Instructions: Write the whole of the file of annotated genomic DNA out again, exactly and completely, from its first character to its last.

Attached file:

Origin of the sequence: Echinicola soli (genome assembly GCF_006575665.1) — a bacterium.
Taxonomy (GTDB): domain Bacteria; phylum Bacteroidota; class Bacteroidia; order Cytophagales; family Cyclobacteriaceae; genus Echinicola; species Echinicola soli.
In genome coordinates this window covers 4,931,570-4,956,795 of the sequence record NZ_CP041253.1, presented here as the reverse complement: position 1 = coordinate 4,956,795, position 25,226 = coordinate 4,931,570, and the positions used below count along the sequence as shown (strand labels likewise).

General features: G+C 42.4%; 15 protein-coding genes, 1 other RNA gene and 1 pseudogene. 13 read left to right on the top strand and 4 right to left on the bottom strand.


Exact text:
Origin of the sequence: Echinicola soli (genome assembly GCF_006575665.1) — a bacterium.
Taxonomy (GTDB): domain Bacteria; phylum Bacteroidota; class Bacteroidia; order Cytophagales; family Cyclobacteriaceae; genus Echinicola; species Echinicola soli.
In genome coordinates this window covers 4,931,570-4,956,795 of the sequence record NZ_CP041253.1, presented here as the reverse complement: position 1 = coordinate 4,956,795, position 25,226 = coordinate 4,931,570, and the positions used below count along the sequence as shown (strand labels likewise).

General features: G+C 42.4%; 15 protein-coding genes, 1 other RNA gene and 1 pseudogene. 13 read left to right on the top strand and 4 right to left on the bottom strand.